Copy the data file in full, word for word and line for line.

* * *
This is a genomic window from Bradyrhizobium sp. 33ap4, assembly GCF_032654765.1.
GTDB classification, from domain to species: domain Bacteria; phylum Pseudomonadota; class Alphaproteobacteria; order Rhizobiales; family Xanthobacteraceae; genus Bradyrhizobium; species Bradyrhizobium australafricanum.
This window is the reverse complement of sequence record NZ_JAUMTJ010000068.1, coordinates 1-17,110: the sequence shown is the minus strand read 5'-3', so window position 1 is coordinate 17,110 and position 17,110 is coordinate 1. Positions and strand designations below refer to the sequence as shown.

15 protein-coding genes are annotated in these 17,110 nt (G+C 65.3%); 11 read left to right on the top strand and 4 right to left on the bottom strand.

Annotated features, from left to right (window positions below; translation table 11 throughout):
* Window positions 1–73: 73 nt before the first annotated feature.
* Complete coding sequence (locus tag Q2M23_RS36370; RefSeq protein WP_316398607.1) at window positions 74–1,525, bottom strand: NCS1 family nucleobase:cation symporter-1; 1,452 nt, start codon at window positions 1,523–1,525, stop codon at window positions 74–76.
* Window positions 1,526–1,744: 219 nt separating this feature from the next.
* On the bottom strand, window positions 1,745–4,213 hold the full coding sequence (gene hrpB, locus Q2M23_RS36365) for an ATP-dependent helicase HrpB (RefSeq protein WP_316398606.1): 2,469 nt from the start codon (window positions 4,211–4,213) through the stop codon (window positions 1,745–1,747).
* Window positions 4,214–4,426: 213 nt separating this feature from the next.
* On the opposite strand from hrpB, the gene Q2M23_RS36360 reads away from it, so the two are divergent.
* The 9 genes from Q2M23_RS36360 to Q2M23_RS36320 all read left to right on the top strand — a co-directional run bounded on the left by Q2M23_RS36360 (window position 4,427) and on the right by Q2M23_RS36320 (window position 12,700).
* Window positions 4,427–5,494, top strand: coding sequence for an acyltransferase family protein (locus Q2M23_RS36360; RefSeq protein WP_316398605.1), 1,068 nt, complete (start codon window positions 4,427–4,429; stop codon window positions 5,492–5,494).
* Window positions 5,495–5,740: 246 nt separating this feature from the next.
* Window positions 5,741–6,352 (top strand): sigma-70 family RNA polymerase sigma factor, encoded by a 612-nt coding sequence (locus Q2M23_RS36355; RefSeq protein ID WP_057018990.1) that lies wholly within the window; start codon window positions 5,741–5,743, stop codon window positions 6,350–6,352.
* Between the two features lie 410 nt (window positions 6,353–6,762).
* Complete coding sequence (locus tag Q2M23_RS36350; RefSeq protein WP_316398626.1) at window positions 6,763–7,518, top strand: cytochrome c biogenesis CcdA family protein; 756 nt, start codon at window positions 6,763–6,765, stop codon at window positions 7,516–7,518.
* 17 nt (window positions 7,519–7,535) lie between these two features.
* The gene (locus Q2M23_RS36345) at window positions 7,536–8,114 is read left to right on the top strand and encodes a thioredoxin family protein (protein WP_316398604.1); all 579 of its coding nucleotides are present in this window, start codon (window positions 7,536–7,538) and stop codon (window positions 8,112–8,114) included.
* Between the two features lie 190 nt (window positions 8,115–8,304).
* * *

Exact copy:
This is a genomic window from Bradyrhizobium sp. 33ap4, assembly GCF_032654765.1.
GTDB classification, from domain to species: domain Bacteria; phylum Pseudomonadota; class Alphaproteobacteria; order Rhizobiales; family Xanthobacteraceae; genus Bradyrhizobium; species Bradyrhizobium australafricanum.
This window is the reverse complement of sequence record NZ_JAUMTJ010000068.1, coordinates 1-17,110: the sequence shown is the minus strand read 5'-3', so window position 1 is coordinate 17,110 and position 17,110 is coordinate 1. Positions and strand designations below refer to the sequence as shown.

15 protein-coding genes are annotated in these 17,110 nt (G+C 65.3%); 11 read left to right on the top strand and 4 right to left on the bottom strand.

Annotated features, from left to right (window positions below; translation table 11 throughout):
* Window positions 1–73: 73 nt before the first annotated feature.
* Complete coding sequence (locus tag Q2M23_RS36370; RefSeq protein WP_316398607.1) at window positions 74–1,525, bottom strand: NCS1 family nucleobase:cation symporter-1; 1,452 nt, start codon at window positions 1,523–1,525, stop codon at window positions 74–76.
* Window positions 1,526–1,744: 219 nt separating this feature from the next.
* On the bottom strand, window positions 1,745–4,213 hold the full coding sequence (gene hrpB, locus Q2M23_RS36365) for an ATP-dependent helicase HrpB (RefSeq protein WP_316398606.1): 2,469 nt from the start codon (window positions 4,211–4,213) through the stop codon (window positions 1,745–1,747).
* Window positions 4,214–4,426: 213 nt separating this feature from the next.
* On the opposite strand from hrpB, the gene Q2M23_RS36360 reads away from it, so the two are divergent.
* The 9 genes from Q2M23_RS36360 to Q2M23_RS36320 all read left to right on the top strand — a co-directional run bounded on the left by Q2M23_RS36360 (window position 4,427) and on the right by Q2M23_RS36320 (window position 12,700).
* Window positions 4,427–5,494, top strand: coding sequence for an acyltransferase family protein (locus Q2M23_RS36360; RefSeq protein WP_316398605.1), 1,068 nt, complete (start codon window positions 4,427–4,429; stop codon window positions 5,492–5,494).
* Window positions 5,495–5,740: 246 nt separating this feature from the next.
* Window positions 5,741–6,352 (top strand): sigma-70 family RNA polymerase sigma factor, encoded by a 612-nt coding sequence (locus Q2M23_RS36355; RefSeq protein ID WP_057018990.1) that lies wholly within the window; start codon window positions 5,741–5,743, stop codon window positions 6,350–6,352.
* Between the two features lie 410 nt (window positions 6,353–6,762).
* Complete coding sequence (locus tag Q2M23_RS36350; RefSeq protein WP_316398626.1) at window positions 6,763–7,518, top strand: cytochrome c biogenesis CcdA family protein; 756 nt, start codon at window positions 6,763–6,765, stop codon at window positions 7,516–7,518.
* 17 nt (window positions 7,519–7,535) lie between these two features.
* The gene (locus Q2M23_RS36345) at window positions 7,536–8,114 is read left to right on the top strand and encodes a thioredoxin family protein (protein WP_316398604.1); all 579 of its coding nucleotides are present in this window, start codon (window positions 7,536–7,538) and stop codon (window positions 8,112–8,114) included.
* Between the two features lie 190 nt (window positions 8,115–8,304).